Comprehension of Unity as a Paradoxical Dynamic
TRANSCEND MEMBERS, 7 Jan 2019
Metaphors Reframing Problematic Engagement with Otherness
7 Dec 2019 – The continuing quest for some form of unity is evident in many domains. It is however striking that enthusiasm for unity in any one domain typically precludes any consideration for that of another. The relation between the domains tends to be problematic, if not characterized by deprecation and condemnation. This may extend to recommendations that the other be eradicated as a threat to achieving a more appropriate form of unity.
Obvious examples include the unity associated with divinity as the primary aspiration of any religion — in long-standing conflict with other such religions, possibly specifically framed as “evil”. Science may aspire to another form of unity, whether explicitly or by inference. Science and religion typically deprecate the limitations and mistaken assumption of each other’s approach. Politicians, notably as expressed by their national leadership, frequently call for unity — possibly as a feature of “being great again”. This may well imply that those opposing a particular strategic agenda should cease their opposition. This typically extends to total condemnation of those proposing alternatives, notably extremists of any kind — with discourse justifying their suppression and eradication by some means.
The realm of economics and finance tends to frame unity through forms of development and globalization and the integration to which these lead — irrespective of the progressive control of resources by the few and possibly to the questionable point of framing their role as essential to unity. Technology pursues increasing unity through the integration of infrastructure, most notably through information and control systems — whether understood as the internet of things or emergence of a global brain. The military frame unity through effort towards full spectrum dominance facilitated by development of intelligence and surveillance capacity — forms of coherence typically enabled by the framing of threat from elsewhere.
As indicated, the quest for unity in any domain is associated with condemnation of any undertaking which is perceived as a threat to the preferred condition. The condemnation tends to take dynamic form, whether in a continuing process of vituperative discourse and invective (typically evident in parliamentary assemblies), or in strategic efforts to undermine and disparage any initiative by the other. History offers many instances of violent suppression of the other. This process of condemnation and marginalization takes other forms between the sciences — seemingly just as handicapped in reframing their processes in order to elicit a higher order of unity from that dynamic. Each cultivates a worldview in which the absence of the other would be a significant characteristic of unity — as best to be understood. Failing some such eradication, the emphasis is placed on the desirability that any other should agree to the promoted worldview and desist from a posture of disagreement. Agreement is a kind of surrogate for unity — an implication that it has been achieved in some measure, or a precondition for the quest for any unity of a higher order.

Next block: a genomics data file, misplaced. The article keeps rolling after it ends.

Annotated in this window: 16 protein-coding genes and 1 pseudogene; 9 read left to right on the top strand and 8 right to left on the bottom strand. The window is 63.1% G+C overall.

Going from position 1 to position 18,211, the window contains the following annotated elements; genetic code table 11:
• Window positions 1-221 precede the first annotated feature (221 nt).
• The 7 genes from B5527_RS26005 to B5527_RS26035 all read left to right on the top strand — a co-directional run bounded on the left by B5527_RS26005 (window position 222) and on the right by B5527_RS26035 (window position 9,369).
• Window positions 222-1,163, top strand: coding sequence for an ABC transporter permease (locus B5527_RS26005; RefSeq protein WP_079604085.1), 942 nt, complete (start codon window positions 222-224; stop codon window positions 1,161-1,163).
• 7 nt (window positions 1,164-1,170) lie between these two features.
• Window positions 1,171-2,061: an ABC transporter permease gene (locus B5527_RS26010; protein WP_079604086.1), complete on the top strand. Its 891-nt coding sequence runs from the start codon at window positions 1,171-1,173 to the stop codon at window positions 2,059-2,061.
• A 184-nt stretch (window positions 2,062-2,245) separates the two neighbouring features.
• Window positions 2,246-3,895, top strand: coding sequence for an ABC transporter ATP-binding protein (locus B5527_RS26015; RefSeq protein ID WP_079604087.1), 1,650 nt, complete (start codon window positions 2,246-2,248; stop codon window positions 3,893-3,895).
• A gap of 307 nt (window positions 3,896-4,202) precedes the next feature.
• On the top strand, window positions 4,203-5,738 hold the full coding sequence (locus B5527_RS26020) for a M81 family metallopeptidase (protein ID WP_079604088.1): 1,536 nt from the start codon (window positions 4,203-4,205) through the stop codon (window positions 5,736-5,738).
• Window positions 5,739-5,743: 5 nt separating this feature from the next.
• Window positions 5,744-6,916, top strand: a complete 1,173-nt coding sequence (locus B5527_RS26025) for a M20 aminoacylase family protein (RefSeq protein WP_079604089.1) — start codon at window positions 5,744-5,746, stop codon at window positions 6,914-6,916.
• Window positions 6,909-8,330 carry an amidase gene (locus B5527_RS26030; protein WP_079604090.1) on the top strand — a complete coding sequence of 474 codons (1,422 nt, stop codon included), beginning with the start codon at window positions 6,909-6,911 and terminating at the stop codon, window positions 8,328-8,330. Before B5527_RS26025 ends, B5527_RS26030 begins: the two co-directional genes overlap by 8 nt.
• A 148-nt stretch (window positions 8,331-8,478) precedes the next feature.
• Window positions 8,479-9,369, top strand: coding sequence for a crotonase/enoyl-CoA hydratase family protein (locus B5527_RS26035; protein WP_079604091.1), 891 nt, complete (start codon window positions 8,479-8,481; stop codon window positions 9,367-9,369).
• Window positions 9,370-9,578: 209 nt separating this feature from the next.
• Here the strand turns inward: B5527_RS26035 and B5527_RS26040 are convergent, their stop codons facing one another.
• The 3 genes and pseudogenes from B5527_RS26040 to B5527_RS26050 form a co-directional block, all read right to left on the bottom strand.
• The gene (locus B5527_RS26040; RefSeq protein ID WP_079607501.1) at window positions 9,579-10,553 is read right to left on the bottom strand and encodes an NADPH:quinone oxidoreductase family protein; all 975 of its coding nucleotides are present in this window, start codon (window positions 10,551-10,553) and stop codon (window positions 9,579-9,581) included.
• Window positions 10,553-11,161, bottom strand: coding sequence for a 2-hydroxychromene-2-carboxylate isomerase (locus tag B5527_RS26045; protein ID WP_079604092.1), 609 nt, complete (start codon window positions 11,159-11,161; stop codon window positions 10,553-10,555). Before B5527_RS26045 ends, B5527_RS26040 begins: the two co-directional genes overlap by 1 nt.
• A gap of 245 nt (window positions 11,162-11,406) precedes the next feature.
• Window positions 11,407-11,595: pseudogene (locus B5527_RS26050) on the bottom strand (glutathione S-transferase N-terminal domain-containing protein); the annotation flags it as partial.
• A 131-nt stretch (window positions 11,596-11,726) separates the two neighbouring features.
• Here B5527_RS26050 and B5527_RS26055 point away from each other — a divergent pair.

The question here is whether there are more meaningful clues in the increasingly desperate quest unity — one dynamically understood such as to subsume less fruitful forms of agreement and disagreement, each being necessarily perceived as having its limitations. Or is unity, as currently promoted, best recognized as an illusion — a mirage indicative of intuitive insights for which an adequate articulation has yet to be found?
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